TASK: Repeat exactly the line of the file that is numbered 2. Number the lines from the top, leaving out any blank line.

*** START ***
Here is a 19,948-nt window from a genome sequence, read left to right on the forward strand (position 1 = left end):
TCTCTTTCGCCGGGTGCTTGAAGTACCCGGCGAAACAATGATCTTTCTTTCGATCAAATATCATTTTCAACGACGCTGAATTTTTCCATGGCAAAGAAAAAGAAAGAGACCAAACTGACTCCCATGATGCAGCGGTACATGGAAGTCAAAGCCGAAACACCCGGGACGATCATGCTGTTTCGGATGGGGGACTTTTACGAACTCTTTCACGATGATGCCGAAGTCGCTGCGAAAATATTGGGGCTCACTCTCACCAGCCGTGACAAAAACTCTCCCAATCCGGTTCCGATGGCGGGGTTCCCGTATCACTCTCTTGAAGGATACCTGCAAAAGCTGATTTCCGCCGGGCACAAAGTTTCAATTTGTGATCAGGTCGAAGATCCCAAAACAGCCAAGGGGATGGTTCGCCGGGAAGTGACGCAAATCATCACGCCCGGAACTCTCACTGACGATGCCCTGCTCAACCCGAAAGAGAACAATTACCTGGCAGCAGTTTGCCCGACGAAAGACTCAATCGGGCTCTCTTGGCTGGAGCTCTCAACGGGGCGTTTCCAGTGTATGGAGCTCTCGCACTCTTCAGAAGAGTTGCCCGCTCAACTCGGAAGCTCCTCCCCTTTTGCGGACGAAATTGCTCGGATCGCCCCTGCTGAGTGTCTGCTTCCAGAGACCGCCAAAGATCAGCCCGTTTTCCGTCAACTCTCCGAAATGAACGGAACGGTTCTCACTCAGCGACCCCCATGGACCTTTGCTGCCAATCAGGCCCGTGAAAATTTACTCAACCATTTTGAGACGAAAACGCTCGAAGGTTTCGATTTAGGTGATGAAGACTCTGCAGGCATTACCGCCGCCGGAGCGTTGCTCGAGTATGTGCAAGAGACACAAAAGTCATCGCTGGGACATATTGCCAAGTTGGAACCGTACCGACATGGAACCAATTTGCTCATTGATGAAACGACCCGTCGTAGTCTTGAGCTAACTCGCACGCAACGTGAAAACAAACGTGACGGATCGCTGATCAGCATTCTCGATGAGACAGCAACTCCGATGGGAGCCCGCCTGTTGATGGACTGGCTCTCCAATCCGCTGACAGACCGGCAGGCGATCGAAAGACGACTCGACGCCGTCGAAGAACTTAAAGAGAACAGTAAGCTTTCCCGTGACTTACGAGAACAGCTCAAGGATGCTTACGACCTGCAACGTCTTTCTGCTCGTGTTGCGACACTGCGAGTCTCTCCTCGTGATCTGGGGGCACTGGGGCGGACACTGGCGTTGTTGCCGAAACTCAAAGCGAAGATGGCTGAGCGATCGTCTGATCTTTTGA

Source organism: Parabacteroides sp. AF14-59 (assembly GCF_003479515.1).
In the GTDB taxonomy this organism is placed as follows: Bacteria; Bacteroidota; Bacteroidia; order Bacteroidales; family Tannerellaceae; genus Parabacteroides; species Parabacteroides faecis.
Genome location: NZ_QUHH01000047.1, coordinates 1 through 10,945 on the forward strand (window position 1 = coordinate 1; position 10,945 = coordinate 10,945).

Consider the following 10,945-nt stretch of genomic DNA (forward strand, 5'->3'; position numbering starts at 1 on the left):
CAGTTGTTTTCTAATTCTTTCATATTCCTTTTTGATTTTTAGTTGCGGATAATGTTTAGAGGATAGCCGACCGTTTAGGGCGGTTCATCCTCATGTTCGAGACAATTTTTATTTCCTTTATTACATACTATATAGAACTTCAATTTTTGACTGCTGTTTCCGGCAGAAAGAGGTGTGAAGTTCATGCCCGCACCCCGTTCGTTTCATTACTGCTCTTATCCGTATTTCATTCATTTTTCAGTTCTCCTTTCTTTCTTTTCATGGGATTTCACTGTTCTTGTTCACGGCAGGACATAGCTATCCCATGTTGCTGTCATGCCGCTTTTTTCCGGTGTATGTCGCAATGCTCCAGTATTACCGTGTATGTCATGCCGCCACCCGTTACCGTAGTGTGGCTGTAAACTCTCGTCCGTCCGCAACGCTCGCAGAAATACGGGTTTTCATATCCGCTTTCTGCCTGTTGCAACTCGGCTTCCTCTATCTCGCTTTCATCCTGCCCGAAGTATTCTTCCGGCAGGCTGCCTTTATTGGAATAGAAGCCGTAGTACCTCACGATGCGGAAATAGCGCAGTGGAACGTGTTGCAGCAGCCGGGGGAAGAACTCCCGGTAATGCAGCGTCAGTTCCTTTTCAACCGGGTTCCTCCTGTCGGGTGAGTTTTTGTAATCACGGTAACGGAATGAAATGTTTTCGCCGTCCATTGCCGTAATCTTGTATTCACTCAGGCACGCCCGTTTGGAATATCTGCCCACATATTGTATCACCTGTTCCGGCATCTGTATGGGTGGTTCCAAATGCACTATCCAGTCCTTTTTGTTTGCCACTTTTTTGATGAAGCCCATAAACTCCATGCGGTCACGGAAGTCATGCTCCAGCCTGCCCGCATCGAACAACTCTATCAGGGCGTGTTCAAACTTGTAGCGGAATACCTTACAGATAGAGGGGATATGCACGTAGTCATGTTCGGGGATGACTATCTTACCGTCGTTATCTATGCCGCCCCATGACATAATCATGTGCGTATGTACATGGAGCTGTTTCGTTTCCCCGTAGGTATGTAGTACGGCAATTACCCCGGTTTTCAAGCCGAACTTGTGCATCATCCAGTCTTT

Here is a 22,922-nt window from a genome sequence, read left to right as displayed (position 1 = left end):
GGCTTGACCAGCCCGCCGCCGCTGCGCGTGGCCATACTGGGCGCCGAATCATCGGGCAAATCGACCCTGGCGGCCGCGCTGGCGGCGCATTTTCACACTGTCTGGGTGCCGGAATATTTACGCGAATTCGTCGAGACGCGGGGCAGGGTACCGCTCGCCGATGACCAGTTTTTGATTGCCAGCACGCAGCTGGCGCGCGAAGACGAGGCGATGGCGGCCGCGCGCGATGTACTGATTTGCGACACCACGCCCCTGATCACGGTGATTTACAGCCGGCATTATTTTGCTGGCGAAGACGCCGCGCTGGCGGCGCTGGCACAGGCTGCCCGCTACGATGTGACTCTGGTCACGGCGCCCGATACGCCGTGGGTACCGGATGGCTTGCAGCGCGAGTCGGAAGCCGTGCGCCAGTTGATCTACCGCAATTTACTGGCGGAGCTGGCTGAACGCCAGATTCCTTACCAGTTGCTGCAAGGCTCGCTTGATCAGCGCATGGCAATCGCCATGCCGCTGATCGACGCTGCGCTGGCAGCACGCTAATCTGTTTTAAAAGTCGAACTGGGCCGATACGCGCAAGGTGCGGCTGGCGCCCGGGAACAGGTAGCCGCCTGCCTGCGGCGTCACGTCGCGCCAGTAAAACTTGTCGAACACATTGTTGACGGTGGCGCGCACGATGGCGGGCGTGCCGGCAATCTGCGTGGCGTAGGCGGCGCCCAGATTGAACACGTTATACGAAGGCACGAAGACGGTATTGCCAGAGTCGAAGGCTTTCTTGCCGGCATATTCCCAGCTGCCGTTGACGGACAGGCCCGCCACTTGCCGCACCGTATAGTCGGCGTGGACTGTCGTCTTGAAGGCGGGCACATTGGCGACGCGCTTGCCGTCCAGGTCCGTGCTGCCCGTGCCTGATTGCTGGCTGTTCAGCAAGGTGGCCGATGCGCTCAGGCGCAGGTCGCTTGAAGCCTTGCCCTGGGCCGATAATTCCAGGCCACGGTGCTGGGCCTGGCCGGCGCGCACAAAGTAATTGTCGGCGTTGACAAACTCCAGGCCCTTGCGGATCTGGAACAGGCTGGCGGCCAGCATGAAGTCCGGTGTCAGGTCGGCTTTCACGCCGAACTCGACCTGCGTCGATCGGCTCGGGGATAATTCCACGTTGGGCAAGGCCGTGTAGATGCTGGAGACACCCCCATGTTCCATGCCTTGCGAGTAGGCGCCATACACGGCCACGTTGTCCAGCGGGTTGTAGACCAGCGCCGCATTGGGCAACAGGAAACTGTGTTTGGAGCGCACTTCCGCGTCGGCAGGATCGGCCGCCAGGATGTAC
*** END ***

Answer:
TCTCTTTCGCCGGGTGCTTGAAGTACCCGGCGAAACAATGATCTTTCTTTCGATCAAATATCATTTTCAACGACGCTGAATTTTTCCATGGCAAAGAAAAAGAAAGAGACCAAACTGACTCCCATGATGCAGCGGTACATGGAAGTCAAAGCCGAAACACCCGGGACGATCATGCTGTTTCGGATGGGGGACTTTTACGAACTCTTTCACGATGATGCCGAAGTCGCTGCGAAAATATTGGGGCTCACTCTCACCAGCCGTGACAAAAACTCTCCCAATCCGGTTCCGATGGCGGGGTTCCCGTATCACTCTCTTGAAGGATACCTGCAAAAGCTGATTTCCGCCGGGCACAAAGTTTCAATTTGTGATCAGGTCGAAGATCCCAAAACAGCCAAGGGGATGGTTCGCCGGGAAGTGACGCAAATCATCACGCCCGGAACTCTCACTGACGATGCCCTGCTCAACCCGAAAGAGAACAATTACCTGGCAGCAGTTTGCCCGACGAAAGACTCAATCGGGCTCTCTTGGCTGGAGCTCTCAACGGGGCGTTTCCAGTGTATGGAGCTCTCGCACTCTTCAGAAGAGTTGCCCGCTCAACTCGGAAGCTCCTCCCCTTTTGCGGACGAAATTGCTCGGATCGCCCCTGCTGAGTGTCTGCTTCCAGAGACCGCCAAAGATCAGCCCGTTTTCCGTCAACTCTCCGAAATGAACGGAACGGTTCTCACTCAGCGACCCCCATGGACCTTTGCTGCCAATCAGGCCCGTGAAAATTTACTCAACCATTTTGAGACGAAAACGCTCGAAGGTTTCGATTTAGGTGATGAAGACTCTGCAGGCATTACCGCCGCCGGAGCGTTGCTCGAGTATGTGCAAGAGACACAAAAGTCATCGCTGGGACATATTGCCAAGTTGGAACCGTACCGACATGGAACCAATTTGCTCATTGATGAAACGACCCGTCGTAGTCTTGAGCTAACTCGCACGCAACGTGAAAACAAACGTGACGGATCGCTGATCAGCATTCTCGATGAGACAGCAACTCCGATGGGAGCCCGCCTGTTGATGGACTGGCTCTCCAATCCGCTGACAGACCGGCAGGCGATCGAAAGACGACTCGACGCCGTCGAAGAACTTAAAGAGAACAGTAAGCTTTCCCGTGACTTACGAGAACAGCTCAAGGATGCTTACGACCTGCAACGTCTTTCTGCTCGTGTTGCGACACTGCGAGTCTCTCCTCGTGATCTGGGGGCACTGGGGCGGACACTGGCGTTGTTGCCGAAACTCAAAGCGAAGATGGCTGAGCGATCGTCTGATCTTTTGA